Last year, the California Alarm Association (CAA) was able to secure an exemption from Senate Bill 340, which requires a conspicuous clause and specific approval from the subscriber on automatic renewal bids. According to an ESA press release, the CAA argued that the alarm industry is already regulated by Alarm Act statutes and the Department of Consumer Affairs via the Bureau of Security and Investigative Services. CAA also proposed that the alarm industry requires special consideration as automatic renewal of contracts ensures subscribers’ “safety and well-being.”

              “This is a significant victory because the legislature has now recognized that there are unique circumstances regarding alarm contracts and we will be able to cite the exemption in future legislative debates in other states,” reads the release.

              On the other side of the legislative coin, New York Senate Bill 7230, which would amend a previous law requiring notice of automatic renewal by certified mail, was referred to the Judiciary Committee March 24, 2010. The bill is particular to electronic and life safety alarm services and says that payment by a subscriber after a contract has expired acknowledges the extension of that contract and fulfills the notice requirements of the law already in place. This bill, as well as the California exemption, is the result of very active lobbying, according to Chwat.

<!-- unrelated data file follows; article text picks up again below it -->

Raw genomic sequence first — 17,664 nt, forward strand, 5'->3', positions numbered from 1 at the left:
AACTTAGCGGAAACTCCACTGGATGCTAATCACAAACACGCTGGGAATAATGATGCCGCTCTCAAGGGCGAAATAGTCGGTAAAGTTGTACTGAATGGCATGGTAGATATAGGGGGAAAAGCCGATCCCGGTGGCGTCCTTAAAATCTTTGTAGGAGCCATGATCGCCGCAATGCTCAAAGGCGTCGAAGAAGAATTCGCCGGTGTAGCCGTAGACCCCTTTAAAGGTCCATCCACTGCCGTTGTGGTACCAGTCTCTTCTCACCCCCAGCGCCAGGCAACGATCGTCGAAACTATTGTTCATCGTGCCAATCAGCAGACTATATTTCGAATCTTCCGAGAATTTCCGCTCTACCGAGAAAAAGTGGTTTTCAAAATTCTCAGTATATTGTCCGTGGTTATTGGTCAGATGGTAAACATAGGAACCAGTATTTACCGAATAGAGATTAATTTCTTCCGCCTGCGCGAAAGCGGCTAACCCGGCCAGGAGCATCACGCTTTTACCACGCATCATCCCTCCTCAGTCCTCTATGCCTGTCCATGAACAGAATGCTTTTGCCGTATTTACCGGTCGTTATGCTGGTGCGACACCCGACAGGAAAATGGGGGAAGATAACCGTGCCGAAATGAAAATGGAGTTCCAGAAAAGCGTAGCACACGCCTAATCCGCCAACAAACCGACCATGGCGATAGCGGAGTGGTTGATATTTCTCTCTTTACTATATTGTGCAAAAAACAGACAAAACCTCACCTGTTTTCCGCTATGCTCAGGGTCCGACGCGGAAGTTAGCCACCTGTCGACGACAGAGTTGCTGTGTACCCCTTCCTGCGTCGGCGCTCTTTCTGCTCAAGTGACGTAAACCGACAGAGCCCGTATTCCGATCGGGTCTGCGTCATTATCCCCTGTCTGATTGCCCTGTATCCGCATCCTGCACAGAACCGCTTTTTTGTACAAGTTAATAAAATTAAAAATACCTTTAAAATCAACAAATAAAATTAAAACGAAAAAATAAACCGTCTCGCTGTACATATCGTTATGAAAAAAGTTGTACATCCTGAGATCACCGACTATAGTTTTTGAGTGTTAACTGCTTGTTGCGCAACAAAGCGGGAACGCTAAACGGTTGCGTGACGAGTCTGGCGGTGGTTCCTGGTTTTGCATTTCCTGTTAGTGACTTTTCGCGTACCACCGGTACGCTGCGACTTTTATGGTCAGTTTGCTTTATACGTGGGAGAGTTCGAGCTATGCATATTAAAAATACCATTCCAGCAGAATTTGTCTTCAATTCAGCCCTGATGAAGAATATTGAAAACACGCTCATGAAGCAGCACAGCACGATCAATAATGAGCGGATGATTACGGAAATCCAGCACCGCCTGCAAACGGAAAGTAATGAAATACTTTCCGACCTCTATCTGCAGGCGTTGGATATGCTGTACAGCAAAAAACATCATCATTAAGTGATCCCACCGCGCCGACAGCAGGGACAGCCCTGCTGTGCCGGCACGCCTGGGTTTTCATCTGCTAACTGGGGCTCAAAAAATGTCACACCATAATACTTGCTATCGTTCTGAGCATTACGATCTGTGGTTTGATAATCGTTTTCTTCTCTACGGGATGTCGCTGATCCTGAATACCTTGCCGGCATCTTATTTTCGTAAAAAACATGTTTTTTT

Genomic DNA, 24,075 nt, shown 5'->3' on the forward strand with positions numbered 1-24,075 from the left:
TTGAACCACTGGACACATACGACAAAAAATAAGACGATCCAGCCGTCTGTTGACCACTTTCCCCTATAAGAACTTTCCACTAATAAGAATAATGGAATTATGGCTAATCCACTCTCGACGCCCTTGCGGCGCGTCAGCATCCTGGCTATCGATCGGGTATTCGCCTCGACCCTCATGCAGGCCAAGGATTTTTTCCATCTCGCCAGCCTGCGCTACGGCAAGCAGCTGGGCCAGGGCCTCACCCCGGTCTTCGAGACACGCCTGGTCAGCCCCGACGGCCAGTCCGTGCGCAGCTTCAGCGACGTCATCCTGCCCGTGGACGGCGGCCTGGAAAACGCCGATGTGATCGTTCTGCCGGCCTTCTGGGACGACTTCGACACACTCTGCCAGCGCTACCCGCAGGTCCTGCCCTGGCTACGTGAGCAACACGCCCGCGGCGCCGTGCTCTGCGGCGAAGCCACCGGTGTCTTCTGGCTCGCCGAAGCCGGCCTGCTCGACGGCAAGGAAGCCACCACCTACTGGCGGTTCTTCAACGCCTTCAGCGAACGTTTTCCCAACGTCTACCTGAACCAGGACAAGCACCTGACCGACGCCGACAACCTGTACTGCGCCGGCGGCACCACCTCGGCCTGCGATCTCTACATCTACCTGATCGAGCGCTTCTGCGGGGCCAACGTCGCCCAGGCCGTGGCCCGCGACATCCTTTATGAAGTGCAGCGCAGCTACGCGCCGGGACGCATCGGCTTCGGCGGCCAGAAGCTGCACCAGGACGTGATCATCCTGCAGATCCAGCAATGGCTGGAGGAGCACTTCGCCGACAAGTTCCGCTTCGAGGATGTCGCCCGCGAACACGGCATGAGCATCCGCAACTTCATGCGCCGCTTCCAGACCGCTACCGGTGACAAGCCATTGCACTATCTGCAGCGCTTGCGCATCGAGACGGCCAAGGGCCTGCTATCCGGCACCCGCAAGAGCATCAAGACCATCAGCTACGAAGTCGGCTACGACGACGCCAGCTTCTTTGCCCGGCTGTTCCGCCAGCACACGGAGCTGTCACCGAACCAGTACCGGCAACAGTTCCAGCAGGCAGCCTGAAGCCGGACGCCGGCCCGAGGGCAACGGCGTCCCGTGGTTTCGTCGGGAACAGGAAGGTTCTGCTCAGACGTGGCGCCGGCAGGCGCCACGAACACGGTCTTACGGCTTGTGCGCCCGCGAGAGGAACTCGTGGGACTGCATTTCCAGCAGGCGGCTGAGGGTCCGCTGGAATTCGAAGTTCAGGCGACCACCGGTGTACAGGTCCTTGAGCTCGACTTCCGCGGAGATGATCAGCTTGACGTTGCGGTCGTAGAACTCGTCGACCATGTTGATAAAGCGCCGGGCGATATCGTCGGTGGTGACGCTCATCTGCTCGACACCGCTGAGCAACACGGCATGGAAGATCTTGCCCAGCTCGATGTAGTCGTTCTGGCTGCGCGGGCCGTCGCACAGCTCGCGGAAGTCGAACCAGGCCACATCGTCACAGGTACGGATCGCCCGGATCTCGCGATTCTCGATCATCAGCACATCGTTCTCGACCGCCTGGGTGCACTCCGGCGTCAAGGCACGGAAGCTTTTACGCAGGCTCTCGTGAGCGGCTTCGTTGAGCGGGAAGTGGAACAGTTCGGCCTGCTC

“This fall, everyone should be aware of these types of bills coming down the pipe,” Chwat advises. “If they’re not going to take a proactive stance like New York has, states should seek to get exemption like California.”